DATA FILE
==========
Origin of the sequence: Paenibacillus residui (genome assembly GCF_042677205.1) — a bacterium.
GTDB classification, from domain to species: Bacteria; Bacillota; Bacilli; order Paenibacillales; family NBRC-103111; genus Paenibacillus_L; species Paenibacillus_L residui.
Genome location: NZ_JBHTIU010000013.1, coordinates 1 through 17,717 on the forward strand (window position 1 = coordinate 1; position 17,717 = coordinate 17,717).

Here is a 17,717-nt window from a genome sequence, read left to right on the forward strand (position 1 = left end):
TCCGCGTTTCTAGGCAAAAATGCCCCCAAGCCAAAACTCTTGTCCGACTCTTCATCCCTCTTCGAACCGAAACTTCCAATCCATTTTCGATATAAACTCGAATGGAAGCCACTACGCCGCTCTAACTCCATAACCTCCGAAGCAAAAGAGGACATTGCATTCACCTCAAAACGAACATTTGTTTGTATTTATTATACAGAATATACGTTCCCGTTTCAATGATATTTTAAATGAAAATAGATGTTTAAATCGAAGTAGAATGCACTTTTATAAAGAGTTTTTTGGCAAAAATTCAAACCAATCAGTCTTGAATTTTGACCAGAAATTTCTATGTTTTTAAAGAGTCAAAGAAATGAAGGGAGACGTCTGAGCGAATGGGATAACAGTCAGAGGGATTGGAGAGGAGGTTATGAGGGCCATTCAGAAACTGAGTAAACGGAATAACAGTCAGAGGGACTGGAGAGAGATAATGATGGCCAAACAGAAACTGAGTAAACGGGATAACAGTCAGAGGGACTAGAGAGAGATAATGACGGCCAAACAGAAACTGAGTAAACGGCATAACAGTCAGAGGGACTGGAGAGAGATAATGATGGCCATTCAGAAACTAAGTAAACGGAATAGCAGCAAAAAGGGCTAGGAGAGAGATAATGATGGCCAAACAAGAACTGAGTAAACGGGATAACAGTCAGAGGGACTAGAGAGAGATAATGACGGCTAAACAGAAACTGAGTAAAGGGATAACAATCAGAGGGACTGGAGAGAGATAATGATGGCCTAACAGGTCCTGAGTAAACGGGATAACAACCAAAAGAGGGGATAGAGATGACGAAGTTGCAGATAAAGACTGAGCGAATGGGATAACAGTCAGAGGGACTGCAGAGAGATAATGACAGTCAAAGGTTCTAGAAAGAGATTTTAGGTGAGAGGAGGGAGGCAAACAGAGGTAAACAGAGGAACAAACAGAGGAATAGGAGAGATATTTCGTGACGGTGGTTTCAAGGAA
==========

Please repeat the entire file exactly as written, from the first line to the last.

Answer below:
Origin of the sequence: Paenibacillus residui (genome assembly GCF_042677205.1) — a bacterium.
GTDB classification, from domain to species: Bacteria; Bacillota; Bacilli; order Paenibacillales; family NBRC-103111; genus Paenibacillus_L; species Paenibacillus_L residui.
Genome location: NZ_JBHTIU010000013.1, coordinates 1 through 17,717 on the forward strand (window position 1 = coordinate 1; position 17,717 = coordinate 17,717).

Here is a 17,717-nt window from a genome sequence, read left to right on the forward strand (position 1 = left end):
TCCGCGTTTCTAGGCAAAAATGCCCCCAAGCCAAAACTCTTGTCCGACTCTTCATCCCTCTTCGAACCGAAACTTCCAATCCATTTTCGATATAAACTCGAATGGAAGCCACTACGCCGCTCTAACTCCATAACCTCCGAAGCAAAAGAGGACATTGCATTCACCTCAAAACGAACATTTGTTTGTATTTATTATACAGAATATACGTTCCCGTTTCAATGATATTTTAAATGAAAATAGATGTTTAAATCGAAGTAGAATGCACTTTTATAAAGAGTTTTTTGGCAAAAATTCAAACCAATCAGTCTTGAATTTTGACCAGAAATTTCTATGTTTTTAAAGAGTCAAAGAAATGAAGGGAGACGTCTGAGCGAATGGGATAACAGTCAGAGGGATTGGAGAGGAGGTTATGAGGGCCATTCAGAAACTGAGTAAACGGAATAACAGTCAGAGGGACTGGAGAGAGATAATGATGGCCAAACAGAAACTGAGTAAACGGGATAACAGTCAGAGGGACTAGAGAGAGATAATGACGGCCAAACAGAAACTGAGTAAACGGCATAACAGTCAGAGGGACTGGAGAGAGATAATGATGGCCATTCAGAAACTAAGTAAACGGAATAGCAGCAAAAAGGGCTAGGAGAGAGATAATGATGGCCAAACAAGAACTGAGTAAACGGGATAACAGTCAGAGGGACTAGAGAGAGATAATGACGGCTAAACAGAAACTGAGTAAAGGGATAACAATCAGAGGGACTGGAGAGAGATAATGATGGCCTAACAGGTCCTGAGTAAACGGGATAACAACCAAAAGAGGGGATAGAGATGACGAAGTTGCAGATAAAGACTGAGCGAATGGGATAACAGTCAGAGGGACTGCAGAGAGATAATGACAGTCAAAGGTTCTAGAAAGAGATTTTAGGTGAGAGGAGGGAGGCAAACAGAGGTAAACAGAGGAACAAACAGAGGAATAGGAGAGATATTTCGTGACGGTGGTTTCAAGGAA